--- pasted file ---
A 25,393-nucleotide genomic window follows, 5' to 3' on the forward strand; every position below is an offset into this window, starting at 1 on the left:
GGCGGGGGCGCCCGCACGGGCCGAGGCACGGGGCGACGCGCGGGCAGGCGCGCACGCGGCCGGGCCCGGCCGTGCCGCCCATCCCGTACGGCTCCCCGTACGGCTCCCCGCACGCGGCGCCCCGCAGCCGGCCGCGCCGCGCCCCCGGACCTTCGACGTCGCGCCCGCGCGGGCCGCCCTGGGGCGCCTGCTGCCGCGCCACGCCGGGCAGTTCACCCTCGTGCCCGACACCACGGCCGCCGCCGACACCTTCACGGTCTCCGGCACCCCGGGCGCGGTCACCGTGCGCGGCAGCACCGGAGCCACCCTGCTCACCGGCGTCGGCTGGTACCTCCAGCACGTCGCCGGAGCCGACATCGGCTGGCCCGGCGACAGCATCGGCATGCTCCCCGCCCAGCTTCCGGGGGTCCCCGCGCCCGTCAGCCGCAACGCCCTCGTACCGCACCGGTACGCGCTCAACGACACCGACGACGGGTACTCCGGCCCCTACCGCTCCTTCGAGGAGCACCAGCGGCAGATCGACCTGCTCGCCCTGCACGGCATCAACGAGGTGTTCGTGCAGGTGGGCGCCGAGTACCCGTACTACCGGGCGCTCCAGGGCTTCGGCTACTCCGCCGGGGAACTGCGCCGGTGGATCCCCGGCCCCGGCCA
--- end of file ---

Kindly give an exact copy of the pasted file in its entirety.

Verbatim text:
A 25,393-nucleotide genomic window follows, 5' to 3' on the forward strand; every position below is an offset into this window, starting at 1 on the left:
GGCGGGGGCGCCCGCACGGGCCGAGGCACGGGGCGACGCGCGGGCAGGCGCGCACGCGGCCGGGCCCGGCCGTGCCGCCCATCCCGTACGGCTCCCCGTACGGCTCCCCGCACGCGGCGCCCCGCAGCCGGCCGCGCCGCGCCCCCGGACCTTCGACGTCGCGCCCGCGCGGGCCGCCCTGGGGCGCCTGCTGCCGCGCCACGCCGGGCAGTTCACCCTCGTGCCCGACACCACGGCCGCCGCCGACACCTTCACGGTCTCCGGCACCCCGGGCGCGGTCACCGTGCGCGGCAGCACCGGAGCCACCCTGCTCACCGGCGTCGGCTGGTACCTCCAGCACGTCGCCGGAGCCGACATCGGCTGGCCCGGCGACAGCATCGGCATGCTCCCCGCCCAGCTTCCGGGGGTCCCCGCGCCCGTCAGCCGCAACGCCCTCGTACCGCACCGGTACGCGCTCAACGACACCGACGACGGGTACTCCGGCCCCTACCGCTCCTTCGAGGAGCACCAGCGGCAGATCGACCTGCTCGCCCTGCACGGCATCAACGAGGTGTTCGTGCAGGTGGGCGCCGAGTACCCGTACTACCGGGCGCTCCAGGGCTTCGGCTACTCCGCCGGGGAACTGCGCCGGTGGATCCCCGGCCCCGGCCA